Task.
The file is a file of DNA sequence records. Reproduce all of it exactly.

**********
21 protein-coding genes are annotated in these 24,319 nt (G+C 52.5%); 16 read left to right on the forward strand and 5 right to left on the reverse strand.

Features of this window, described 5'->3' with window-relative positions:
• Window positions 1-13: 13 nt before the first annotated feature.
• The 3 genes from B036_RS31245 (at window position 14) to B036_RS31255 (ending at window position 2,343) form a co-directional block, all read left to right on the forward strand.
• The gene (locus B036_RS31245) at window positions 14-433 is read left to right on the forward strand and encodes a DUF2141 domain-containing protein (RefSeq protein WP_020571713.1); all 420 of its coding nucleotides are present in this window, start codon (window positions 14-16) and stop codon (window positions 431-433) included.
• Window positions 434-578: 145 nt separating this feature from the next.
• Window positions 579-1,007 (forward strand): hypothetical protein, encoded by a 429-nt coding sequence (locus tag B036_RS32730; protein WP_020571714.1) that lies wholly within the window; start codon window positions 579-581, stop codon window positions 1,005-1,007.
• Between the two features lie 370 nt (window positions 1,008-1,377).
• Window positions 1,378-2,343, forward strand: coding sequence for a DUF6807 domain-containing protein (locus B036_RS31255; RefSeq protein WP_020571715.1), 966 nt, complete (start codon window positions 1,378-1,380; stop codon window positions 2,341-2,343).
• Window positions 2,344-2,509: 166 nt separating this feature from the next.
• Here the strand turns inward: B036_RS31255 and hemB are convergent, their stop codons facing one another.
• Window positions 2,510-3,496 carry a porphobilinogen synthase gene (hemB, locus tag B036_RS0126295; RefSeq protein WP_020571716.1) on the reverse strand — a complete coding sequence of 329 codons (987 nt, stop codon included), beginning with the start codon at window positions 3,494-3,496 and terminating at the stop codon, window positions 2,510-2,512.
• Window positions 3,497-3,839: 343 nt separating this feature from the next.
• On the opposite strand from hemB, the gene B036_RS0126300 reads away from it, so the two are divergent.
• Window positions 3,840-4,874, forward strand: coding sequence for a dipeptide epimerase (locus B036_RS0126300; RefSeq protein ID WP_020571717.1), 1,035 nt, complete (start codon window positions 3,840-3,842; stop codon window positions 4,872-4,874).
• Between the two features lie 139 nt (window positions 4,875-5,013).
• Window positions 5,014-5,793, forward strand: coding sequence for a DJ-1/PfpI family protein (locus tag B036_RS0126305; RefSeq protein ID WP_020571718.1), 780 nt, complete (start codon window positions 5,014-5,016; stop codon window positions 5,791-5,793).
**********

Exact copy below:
21 protein-coding genes are annotated in these 24,319 nt (G+C 52.5%); 16 read left to right on the forward strand and 5 right to left on the reverse strand.

Features of this window, described 5'->3' with window-relative positions:
• Window positions 1-13: 13 nt before the first annotated feature.
• The 3 genes from B036_RS31245 (at window position 14) to B036_RS31255 (ending at window position 2,343) form a co-directional block, all read left to right on the forward strand.
• The gene (locus B036_RS31245) at window positions 14-433 is read left to right on the forward strand and encodes a DUF2141 domain-containing protein (RefSeq protein WP_020571713.1); all 420 of its coding nucleotides are present in this window, start codon (window positions 14-16) and stop codon (window positions 431-433) included.
• Window positions 434-578: 145 nt separating this feature from the next.
• Window positions 579-1,007 (forward strand): hypothetical protein, encoded by a 429-nt coding sequence (locus tag B036_RS32730; protein WP_020571714.1) that lies wholly within the window; start codon window positions 579-581, stop codon window positions 1,005-1,007.
• Between the two features lie 370 nt (window positions 1,008-1,377).
• Window positions 1,378-2,343, forward strand: coding sequence for a DUF6807 domain-containing protein (locus B036_RS31255; RefSeq protein WP_020571715.1), 966 nt, complete (start codon window positions 1,378-1,380; stop codon window positions 2,341-2,343).
• Window positions 2,344-2,509: 166 nt separating this feature from the next.
• Here the strand turns inward: B036_RS31255 and hemB are convergent, their stop codons facing one another.
• Window positions 2,510-3,496 carry a porphobilinogen synthase gene (hemB, locus tag B036_RS0126295; RefSeq protein WP_020571716.1) on the reverse strand — a complete coding sequence of 329 codons (987 nt, stop codon included), beginning with the start codon at window positions 3,494-3,496 and terminating at the stop codon, window positions 2,510-2,512.
• Window positions 3,497-3,839: 343 nt separating this feature from the next.
• On the opposite strand from hemB, the gene B036_RS0126300 reads away from it, so the two are divergent.
• Window positions 3,840-4,874, forward strand: coding sequence for a dipeptide epimerase (locus B036_RS0126300; RefSeq protein ID WP_020571717.1), 1,035 nt, complete (start codon window positions 3,840-3,842; stop codon window positions 4,872-4,874).
• Between the two features lie 139 nt (window positions 4,875-5,013).
• Window positions 5,014-5,793, forward strand: coding sequence for a DJ-1/PfpI family protein (locus tag B036_RS0126305; RefSeq protein ID WP_020571718.1), 780 nt, complete (start codon window positions 5,014-5,016; stop codon window positions 5,791-5,793).